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People posing behind a desk
Ian Leuschner, Belinda Pauley, and Dena Neese of International Support Services.

Passport to Success

Office helps international scholars navigate through the complex immigration system

Every year, hundreds of visiting scholars come to Virginia Tech to perform research, teach, or engage in other scholarly activity. Nearly all of them get help with visa and immigration issues from International Support Services. Director Ian Leuschner talks about the services his office offers and how it promotes internationalization on campus.

What does your office do?
The Office of Inter­nation­al Support Services is primarily involved in supporting the nonstudent visa process at the university. We do all the visas for visiting scholars and work visas for faculty and staff, and we support the permanent residency process for other employees as well.

Are there a lot of people at Virginia Tech who need visas to be here?
For sure, there are several thousand students who are managed by different offices. But  we also have probably 400 to 500 J-1 visiting scholars. Anywhere between 150 and 200 people are here on working visas as well.

On the web

International Support Services maintains a travel website,, that was created after President Donald Trump’s executive orders on immigration. Leuschner says the site aims to keep the university community up to date on the travel ban and other related topics.

Why does the university bring in so many foreign nationals?
Virginia Tech is in the business of identifying the most talented people to fill the positions that are open, without regard to a candidate’s country of origin. So when the search is conducted and it turns out the person selected is from a country other than the United States, then it’s our office’s job to assist that person in acquiring the proper immigration status so they can legally work at the university.

What are some of the dramatic problems you’ve had?
We work hard to avoid dramatic problems; part of our responsibility is to make the process as seamless and easy as possible. But in the past couple of years we’ve seen significant delays in the processing time for applications and petitions that we file. And folks from certain countries of origin are experiencing very long delays in applying for visas at the U.S. Embassy or consulate in their home country.

Do you deal with people once they’re here, or do you just get their paperwork when they come to campus and never see them again?
We tend to work with people for a period of a year or several years, depending on their country of origin. In the past couple years, we’ve been seeing people longer than we used to. Typically, people come on a temporary working visa, and for many employees we need to transition them to a “green card” or permanent residency. That process takes anywhere from two to six years, depending on where they are coming from and the category they are applying through.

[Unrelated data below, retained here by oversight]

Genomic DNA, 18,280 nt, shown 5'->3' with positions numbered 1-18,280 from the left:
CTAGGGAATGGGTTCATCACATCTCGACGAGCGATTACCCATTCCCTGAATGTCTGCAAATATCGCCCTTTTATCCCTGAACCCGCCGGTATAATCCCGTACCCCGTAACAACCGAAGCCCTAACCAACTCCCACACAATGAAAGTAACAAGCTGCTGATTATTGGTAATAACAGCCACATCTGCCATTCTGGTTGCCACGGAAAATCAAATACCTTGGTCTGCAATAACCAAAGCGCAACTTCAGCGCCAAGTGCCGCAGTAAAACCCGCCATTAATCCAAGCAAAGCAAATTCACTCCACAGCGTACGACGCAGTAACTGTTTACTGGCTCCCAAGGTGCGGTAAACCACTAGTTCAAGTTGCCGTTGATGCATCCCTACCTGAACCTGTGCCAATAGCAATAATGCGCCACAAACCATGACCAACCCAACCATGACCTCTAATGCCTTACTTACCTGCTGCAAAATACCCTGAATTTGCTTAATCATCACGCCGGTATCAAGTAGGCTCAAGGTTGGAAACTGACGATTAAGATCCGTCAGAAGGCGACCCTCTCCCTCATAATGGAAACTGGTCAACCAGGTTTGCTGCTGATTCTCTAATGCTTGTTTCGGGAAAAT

How important is it for Virginia Tech to have this international talent?
I think it’s critical. What is typically happening is the university is running searches and is identifying the most talented people in the pool. And we want to be able to onboard those folks, regardless of where they are from. So when the university identifies the most talented person, and they happen to be a non-U.S. citizen or a national, then it’s important for us to be able to have a process in place to ease their transition to Virginia Tech.

What else is part of the onboarding process other than the visa? 
We do orient the J visiting scholars, or the person who manages that program does an orientation session to try and acclimate those folks to the university community and the services that are available.  

What do you wish the university community knew about your office that they don’t seem to know? 
Start early. It always takes longer than you think it will take to process these applications. People often come to us very late in the hiring process, almost as an afterthought, and then want somebody to start in what is often an unrealistic time frame because it just takes it longer to prepare the paperwork and get it filed. Often times we’re waiting for an approval. People think that happens in a week or two, and that is just not the case. We are dealing with several months at the earliest — often up to six or eight months.

What’s the most common question you get asked during the process?
“How long is it going to take?” Always, always that is the most common question we hear. “How much is it going to cost?” and “What do we have to pay?” — those are the questions we get. By far the most frequent is “How long will it take?”

Sounds like you don’t like the answer that you have to give ...
We don’t, but of course the people who are receiving the answer like it even less.